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Permanent Midnight Movie Review

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I may have missed three masterpieces of the small screen, but I've never seen ALF or thirtysomething and the only episode of Moonlighting I managed to catch was the black-and-white film noir tribute featuring an appearance by Orson Welles shortly before his death in 1985. Therefore, the name of television writer Jerry Stahl means nothing to me. His autobiography, Permanent Midnight, might as well have been a novel, and his adapted screenplay feels fake and fictional for most of its running time. If the real Stahl is anything like the slick-skinned jerk that Ben Stiller plays in this 85-minute drugalogue, I can't help feeling that spilling his guts onscreen about his own substance abuse is just another career move. The celluloid Stahl is so full of his own B.S. that I wanted to toss kitty litter at the screen instead of tomatoes. What do we know about him? Well, he helps his buddy look for the stash he ripped off from him and encourages him to build a case against someone else. And he doesn't like the British because they're British, but he marries the lovely “Sandra” (Elizabeth Hurley) anyway, because she needs a green card and she pays him for the favor. She even gets him a job on a television show (thinly disguised as ALF), but is he grateful? NO. Projecting his own mean-spirited core onto her, he decides that she only wants him to be half of a Power Couple. (One look at the spineless Stiller, whose leather pants split when he bends over, ought to dispel anyone's illusions about THAT.) We're supposed to feel sorry for Stahl because he squanders year after year, job after job, and paycheck after paycheck on drugs, but we don't because there isn't a glint of an actual emotion anywhere in this zombie. He mops up his mother's blood like a pod person, he obsesses power agent Jana Farmer for reasons even the wonderful Janeane Garofalo can't make plausible, and he takes his own baby on an extended shopping expedition for MORE STUFF! And then we're supposed to believe that he gets clean, works at a fast-food restaurant, and goes on chat shows out of the sheer goodness of his so-called heart? What heart? Drug addicts don't watch chat shows about other drug addicts, but development deal makers do. C'mon, it's a TRUE STORY! Who wouldn't be moved? Well, me for one. Stiller is drawing raves for growing a five o'clock shadow and rolling his eyeballs, but a persuasive junkie he ain't. The extremely likeable Hurley, Garofalo, Cheryl Ladd (as “Pamela Verlaine"), and E/R's Maria Bello (as “Kitty") are required to say and do dumb things as some of the women in Stahl's life. The two girls who walked out as I walked in clearly weren't being quizzed on Permanent Midnight Monday morning, because they asked for a refund and wandered away, looking for something better to do on a Friday night.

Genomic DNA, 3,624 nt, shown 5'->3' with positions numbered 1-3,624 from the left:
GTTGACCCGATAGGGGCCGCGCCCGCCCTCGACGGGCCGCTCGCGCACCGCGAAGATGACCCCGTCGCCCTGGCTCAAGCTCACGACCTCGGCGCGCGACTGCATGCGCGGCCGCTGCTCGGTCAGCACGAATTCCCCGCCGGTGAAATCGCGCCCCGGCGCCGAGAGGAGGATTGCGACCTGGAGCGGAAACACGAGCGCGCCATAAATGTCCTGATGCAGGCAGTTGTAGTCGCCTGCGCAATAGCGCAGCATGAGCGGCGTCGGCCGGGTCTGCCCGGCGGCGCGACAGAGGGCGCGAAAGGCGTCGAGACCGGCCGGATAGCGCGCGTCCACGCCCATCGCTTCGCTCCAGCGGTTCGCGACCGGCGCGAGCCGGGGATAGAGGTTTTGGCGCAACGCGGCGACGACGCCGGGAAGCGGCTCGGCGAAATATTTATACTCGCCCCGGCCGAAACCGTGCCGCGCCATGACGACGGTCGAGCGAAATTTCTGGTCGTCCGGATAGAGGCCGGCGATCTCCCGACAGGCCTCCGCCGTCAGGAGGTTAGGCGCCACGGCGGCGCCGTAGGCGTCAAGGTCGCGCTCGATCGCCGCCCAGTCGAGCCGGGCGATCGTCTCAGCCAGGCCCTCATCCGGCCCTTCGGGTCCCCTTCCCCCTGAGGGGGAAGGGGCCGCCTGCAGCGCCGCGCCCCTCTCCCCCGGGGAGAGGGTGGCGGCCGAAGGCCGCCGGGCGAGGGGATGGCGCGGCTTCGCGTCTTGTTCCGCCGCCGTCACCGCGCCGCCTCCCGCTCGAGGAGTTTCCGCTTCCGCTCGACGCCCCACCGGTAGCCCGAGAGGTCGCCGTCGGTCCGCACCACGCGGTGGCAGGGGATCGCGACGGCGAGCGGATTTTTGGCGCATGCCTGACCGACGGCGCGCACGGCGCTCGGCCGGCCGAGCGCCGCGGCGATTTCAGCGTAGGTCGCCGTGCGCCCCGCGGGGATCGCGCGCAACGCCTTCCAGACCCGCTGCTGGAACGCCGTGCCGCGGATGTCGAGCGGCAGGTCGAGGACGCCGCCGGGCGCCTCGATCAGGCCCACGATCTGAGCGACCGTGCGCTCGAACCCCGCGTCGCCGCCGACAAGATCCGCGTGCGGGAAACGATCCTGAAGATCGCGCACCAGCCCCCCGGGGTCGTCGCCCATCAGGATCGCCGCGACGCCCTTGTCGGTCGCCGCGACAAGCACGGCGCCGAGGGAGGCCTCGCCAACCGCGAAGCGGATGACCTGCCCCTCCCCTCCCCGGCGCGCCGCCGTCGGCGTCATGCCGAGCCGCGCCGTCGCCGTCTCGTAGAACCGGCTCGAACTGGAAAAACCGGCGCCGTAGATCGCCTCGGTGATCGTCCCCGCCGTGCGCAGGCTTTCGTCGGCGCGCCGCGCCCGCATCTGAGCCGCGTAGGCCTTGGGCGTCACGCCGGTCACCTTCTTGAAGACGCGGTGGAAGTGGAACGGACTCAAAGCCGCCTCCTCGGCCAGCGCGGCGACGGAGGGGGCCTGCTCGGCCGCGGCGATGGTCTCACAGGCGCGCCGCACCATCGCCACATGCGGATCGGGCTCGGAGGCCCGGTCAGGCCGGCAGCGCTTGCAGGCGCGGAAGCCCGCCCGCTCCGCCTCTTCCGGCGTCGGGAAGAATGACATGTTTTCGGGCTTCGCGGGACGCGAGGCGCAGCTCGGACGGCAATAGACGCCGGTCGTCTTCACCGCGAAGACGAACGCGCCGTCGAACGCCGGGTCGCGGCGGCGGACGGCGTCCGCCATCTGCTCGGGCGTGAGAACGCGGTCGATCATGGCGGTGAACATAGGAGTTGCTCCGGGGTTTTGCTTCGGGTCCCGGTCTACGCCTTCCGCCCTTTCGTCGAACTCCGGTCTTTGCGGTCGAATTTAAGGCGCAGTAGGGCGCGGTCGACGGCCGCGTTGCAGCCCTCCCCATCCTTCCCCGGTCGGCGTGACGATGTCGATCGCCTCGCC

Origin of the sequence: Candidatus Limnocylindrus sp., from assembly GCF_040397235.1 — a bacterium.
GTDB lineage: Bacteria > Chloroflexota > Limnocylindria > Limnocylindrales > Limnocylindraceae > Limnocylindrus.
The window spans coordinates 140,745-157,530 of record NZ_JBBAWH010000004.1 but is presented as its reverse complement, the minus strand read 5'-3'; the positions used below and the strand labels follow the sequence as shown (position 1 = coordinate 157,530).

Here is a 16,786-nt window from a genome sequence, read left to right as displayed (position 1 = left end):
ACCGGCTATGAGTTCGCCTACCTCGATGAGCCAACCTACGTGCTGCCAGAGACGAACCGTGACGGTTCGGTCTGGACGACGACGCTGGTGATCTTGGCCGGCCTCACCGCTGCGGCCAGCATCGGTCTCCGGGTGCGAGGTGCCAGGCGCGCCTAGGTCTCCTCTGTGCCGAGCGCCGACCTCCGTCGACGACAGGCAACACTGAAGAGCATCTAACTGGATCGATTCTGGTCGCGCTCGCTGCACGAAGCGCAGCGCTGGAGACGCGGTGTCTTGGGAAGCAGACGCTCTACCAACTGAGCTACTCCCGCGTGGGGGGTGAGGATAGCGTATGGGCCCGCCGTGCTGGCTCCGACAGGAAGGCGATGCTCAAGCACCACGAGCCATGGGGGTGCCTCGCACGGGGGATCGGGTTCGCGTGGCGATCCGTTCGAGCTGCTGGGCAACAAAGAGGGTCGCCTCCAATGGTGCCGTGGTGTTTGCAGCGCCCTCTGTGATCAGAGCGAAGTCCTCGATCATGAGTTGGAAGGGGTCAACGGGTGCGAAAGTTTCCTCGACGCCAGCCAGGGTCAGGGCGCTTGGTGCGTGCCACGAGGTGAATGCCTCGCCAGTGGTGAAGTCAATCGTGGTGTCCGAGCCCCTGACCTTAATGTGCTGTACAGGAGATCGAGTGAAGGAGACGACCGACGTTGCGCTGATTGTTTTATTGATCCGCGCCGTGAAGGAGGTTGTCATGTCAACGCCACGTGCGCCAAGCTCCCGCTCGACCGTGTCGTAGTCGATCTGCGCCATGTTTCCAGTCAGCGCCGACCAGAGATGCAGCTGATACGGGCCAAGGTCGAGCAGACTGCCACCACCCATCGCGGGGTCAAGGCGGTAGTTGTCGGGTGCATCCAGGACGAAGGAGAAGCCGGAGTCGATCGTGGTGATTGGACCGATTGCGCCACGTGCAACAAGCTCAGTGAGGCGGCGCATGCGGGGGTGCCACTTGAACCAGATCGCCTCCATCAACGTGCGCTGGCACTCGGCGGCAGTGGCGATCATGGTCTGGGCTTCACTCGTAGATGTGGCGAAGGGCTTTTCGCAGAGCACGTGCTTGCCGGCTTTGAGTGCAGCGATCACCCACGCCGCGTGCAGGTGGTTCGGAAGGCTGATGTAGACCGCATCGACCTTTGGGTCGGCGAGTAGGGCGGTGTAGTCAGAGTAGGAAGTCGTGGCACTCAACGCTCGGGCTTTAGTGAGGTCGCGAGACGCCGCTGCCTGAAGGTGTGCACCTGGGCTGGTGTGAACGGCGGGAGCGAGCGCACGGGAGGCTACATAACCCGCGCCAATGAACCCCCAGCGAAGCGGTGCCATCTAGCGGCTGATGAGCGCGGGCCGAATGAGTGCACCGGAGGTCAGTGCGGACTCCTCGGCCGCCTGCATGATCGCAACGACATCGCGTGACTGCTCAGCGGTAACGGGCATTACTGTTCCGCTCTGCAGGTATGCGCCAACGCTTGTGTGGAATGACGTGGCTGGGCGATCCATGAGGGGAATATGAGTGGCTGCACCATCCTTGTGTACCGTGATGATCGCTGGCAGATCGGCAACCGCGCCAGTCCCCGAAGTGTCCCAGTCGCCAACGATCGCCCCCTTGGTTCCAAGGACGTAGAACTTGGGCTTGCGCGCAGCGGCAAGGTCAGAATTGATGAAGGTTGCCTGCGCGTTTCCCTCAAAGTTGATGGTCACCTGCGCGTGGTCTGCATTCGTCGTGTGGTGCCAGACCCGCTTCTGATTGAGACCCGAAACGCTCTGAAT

1998 (R) 85m/C Ben Stiller, Elizabeth Hurley, Maria Bello, Owen C. Wilson, Lourdes Benedicto, Peter Greene, Cheryl Ladd, Fred Willard, Charles Fleischer, Janeane Garofalo, Jerry Stahl; D: David Veloz; W: David Veloz; C: Robert Yeoman; M: Daniel Licht. VHS, DVD

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